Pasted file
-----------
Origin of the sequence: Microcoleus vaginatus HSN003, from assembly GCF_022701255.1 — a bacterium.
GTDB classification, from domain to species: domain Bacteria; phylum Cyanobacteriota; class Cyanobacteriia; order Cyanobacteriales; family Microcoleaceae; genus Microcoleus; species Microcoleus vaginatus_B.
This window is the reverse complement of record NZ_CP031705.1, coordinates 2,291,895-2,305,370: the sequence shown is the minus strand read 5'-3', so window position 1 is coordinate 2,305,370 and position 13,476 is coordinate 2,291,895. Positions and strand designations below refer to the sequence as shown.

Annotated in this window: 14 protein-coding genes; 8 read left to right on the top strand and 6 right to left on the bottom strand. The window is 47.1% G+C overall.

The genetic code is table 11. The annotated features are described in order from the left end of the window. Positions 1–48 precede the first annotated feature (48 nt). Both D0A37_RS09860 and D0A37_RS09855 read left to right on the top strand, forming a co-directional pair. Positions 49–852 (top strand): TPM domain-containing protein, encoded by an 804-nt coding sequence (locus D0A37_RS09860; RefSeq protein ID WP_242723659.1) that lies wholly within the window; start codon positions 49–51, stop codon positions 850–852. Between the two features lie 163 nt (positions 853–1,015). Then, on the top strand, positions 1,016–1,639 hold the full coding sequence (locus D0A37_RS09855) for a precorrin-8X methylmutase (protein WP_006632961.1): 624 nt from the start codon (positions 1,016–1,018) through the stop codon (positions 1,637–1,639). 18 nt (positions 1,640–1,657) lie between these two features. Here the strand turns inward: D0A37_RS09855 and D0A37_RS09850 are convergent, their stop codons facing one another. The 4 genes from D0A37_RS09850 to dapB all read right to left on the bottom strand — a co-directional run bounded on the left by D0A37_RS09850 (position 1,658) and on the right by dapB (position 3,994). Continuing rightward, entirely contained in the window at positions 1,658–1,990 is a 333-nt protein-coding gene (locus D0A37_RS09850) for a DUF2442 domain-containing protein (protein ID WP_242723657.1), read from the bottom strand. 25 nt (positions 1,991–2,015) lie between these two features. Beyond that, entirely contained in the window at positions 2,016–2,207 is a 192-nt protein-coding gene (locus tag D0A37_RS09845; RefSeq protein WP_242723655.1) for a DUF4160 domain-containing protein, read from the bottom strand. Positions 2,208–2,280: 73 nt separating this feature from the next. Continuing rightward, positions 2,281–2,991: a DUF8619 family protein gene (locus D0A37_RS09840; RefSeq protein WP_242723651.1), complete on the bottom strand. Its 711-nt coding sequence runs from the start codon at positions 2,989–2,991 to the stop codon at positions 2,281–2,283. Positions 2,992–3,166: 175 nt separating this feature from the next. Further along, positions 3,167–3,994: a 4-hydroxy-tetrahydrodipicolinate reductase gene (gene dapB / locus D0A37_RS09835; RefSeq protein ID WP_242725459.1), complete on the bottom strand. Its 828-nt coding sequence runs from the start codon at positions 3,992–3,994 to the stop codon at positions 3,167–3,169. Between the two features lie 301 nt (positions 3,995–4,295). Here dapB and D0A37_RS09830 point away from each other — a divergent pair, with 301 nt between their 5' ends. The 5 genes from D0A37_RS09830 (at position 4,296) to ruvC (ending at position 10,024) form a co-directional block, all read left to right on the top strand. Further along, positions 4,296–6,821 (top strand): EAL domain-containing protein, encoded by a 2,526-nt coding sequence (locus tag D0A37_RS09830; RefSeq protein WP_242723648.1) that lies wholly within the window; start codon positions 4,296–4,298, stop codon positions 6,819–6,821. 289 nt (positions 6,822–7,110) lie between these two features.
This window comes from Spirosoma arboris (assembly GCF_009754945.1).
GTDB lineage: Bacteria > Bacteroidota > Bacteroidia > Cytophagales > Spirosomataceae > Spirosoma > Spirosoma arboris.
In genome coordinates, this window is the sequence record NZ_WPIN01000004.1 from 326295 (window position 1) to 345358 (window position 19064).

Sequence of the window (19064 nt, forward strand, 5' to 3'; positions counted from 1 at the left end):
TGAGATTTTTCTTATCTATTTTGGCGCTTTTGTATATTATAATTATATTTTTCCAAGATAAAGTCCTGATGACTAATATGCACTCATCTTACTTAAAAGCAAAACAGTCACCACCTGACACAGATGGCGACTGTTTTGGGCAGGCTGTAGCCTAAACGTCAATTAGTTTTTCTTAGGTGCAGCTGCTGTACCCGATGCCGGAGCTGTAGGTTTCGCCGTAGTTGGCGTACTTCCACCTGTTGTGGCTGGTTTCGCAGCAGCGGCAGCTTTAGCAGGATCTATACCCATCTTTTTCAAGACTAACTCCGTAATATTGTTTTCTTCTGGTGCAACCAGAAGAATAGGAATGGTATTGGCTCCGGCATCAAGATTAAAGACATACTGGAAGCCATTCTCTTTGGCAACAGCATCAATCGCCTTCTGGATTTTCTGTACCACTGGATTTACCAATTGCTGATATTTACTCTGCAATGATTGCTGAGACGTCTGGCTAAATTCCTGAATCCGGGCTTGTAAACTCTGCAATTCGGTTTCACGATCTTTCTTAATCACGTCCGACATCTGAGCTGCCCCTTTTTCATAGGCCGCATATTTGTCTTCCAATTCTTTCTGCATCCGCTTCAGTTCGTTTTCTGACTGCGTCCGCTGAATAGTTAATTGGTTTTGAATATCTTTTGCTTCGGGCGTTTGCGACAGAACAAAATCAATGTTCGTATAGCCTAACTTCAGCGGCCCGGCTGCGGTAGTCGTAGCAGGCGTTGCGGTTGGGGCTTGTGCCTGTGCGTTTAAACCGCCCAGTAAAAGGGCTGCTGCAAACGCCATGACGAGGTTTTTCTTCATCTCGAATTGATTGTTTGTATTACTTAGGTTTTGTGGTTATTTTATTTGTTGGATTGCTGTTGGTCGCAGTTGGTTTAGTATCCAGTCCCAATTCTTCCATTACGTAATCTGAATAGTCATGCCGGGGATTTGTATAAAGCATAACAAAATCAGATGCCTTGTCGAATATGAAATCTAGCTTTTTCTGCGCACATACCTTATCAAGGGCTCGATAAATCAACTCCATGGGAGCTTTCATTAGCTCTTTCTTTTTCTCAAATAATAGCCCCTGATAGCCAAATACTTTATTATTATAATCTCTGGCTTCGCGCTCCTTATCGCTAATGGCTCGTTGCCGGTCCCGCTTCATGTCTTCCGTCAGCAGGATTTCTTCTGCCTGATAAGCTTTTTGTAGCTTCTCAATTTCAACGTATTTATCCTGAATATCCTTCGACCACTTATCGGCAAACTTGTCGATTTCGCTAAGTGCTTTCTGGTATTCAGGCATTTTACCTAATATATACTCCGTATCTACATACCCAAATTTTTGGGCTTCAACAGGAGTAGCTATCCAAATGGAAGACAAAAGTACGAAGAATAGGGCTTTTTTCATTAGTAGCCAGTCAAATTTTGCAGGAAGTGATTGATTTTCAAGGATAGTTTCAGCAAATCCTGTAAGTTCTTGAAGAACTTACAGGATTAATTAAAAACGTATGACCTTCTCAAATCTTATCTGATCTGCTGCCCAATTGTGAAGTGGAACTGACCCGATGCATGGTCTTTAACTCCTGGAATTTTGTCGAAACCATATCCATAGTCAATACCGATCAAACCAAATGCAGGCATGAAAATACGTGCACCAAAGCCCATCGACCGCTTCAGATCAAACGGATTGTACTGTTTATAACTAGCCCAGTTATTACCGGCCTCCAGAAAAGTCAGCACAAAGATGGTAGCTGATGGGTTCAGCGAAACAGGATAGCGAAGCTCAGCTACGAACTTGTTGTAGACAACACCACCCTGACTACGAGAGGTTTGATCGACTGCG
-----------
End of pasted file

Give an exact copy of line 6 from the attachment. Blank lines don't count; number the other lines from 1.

This window comes from Spirosoma arboris (assembly GCF_009754945.1).